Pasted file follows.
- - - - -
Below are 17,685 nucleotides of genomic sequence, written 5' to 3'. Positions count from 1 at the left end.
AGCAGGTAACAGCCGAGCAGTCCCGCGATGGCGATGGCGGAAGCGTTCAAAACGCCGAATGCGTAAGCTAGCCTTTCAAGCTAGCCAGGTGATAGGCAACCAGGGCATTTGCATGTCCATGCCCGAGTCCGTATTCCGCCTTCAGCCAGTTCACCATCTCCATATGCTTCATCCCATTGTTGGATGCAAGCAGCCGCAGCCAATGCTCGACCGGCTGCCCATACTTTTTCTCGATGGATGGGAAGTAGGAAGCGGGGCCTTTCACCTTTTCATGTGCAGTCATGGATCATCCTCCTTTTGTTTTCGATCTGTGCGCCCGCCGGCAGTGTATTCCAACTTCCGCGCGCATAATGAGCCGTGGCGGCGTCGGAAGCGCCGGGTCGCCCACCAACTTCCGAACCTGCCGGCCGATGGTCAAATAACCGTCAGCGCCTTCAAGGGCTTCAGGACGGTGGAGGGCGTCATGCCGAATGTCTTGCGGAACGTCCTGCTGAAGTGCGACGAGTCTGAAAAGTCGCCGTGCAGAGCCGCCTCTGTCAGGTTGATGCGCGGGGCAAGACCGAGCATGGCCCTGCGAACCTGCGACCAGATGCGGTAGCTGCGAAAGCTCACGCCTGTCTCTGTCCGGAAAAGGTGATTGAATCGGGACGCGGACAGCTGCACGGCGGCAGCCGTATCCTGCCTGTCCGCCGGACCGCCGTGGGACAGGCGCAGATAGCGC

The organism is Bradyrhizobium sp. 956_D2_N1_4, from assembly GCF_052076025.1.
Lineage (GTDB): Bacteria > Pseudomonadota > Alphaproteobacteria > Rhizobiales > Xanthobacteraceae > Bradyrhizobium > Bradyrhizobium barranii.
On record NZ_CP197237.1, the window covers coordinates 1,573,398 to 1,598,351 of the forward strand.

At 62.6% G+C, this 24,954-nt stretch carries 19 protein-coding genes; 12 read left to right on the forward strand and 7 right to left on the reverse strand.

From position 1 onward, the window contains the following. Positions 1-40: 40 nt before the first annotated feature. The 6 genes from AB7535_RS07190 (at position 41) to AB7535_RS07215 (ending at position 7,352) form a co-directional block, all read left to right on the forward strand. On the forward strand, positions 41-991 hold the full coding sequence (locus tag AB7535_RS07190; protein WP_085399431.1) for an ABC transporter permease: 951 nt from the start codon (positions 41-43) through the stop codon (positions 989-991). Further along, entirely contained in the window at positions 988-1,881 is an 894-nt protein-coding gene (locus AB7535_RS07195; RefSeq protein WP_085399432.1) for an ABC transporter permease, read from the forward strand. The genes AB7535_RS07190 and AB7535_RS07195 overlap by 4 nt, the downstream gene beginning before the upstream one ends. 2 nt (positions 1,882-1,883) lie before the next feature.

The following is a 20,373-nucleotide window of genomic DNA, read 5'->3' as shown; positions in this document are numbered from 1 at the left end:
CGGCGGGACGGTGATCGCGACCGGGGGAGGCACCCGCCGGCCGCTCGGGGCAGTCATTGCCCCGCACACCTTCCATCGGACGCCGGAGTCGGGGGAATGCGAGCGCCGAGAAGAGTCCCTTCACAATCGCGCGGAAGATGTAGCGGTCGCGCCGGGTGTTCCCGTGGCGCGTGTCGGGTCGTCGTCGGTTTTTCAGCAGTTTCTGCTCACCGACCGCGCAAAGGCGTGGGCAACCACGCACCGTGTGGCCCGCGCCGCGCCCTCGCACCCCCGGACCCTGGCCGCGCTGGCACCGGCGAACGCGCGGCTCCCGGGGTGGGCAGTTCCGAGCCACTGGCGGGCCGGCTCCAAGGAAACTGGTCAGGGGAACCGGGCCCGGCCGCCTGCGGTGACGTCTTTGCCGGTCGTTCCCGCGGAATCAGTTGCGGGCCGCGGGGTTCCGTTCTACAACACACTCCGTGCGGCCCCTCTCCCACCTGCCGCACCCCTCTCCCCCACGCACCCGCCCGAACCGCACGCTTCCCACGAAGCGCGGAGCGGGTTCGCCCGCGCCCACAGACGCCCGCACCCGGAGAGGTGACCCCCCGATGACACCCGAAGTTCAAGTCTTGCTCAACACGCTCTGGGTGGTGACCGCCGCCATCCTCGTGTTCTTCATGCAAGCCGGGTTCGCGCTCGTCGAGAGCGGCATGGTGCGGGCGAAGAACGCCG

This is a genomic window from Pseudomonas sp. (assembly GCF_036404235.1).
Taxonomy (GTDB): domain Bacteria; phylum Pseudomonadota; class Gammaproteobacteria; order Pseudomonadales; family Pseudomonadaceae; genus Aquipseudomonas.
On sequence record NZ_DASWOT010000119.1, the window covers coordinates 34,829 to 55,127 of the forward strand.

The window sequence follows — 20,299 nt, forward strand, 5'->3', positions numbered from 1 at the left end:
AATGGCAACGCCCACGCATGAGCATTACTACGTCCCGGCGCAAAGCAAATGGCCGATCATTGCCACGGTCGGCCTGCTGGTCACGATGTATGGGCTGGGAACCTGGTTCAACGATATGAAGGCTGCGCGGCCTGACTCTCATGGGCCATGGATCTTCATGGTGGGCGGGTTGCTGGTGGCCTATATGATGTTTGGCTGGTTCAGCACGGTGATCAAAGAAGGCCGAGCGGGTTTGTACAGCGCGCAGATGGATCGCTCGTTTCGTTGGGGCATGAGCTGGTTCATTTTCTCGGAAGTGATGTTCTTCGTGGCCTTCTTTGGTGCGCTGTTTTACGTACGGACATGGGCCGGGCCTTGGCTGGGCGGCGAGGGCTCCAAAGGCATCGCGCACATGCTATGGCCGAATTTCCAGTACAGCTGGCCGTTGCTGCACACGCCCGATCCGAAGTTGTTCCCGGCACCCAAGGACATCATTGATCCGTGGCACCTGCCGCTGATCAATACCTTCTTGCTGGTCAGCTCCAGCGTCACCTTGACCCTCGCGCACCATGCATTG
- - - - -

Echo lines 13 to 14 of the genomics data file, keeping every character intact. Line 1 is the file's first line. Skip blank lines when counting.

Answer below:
The window sequence follows — 20,299 nt, forward strand, 5'->3', positions numbered from 1 at the left end:
AATGGCAACGCCCACGCATGAGCATTACTACGTCCCGGCGCAAAGCAAATGGCCGATCATTGCCACGGTCGGCCTGCTGGTCACGATGTATGGGCTGGGAACCTGGTTCAACGATATGAAGGCTGCGCGGCCTGACTCTCATGGGCCATGGATCTTCATGGTGGGCGGGTTGCTGGTGGCCTATATGATGTTTGGCTGGTTCAGCACGGTGATCAAAGAAGGCCGAGCGGGTTTGTACAGCGCGCAGATGGATCGCTCGTTTCGTTGGGGCATGAGCTGGTTCATTTTCTCGGAAGTGATGTTCTTCGTGGCCTTCTTTGGTGCGCTGTTTTACGTACGGACATGGGCCGGGCCTTGGCTGGGCGGCGAGGGCTCCAAAGGCATCGCGCACATGCTATGGCCGAATTTCCAGTACAGCTGGCCGTTGCTGCACACGCCCGATCCGAAGTTGTTCCCGGCACCCAAGGACATCATTGATCCGTGGCACCTGCCGCTGATCAATACCTTCTTGCTGGTCAGCTCCAGCGTCACCTTGACCCTCGCGCACCATGCATTG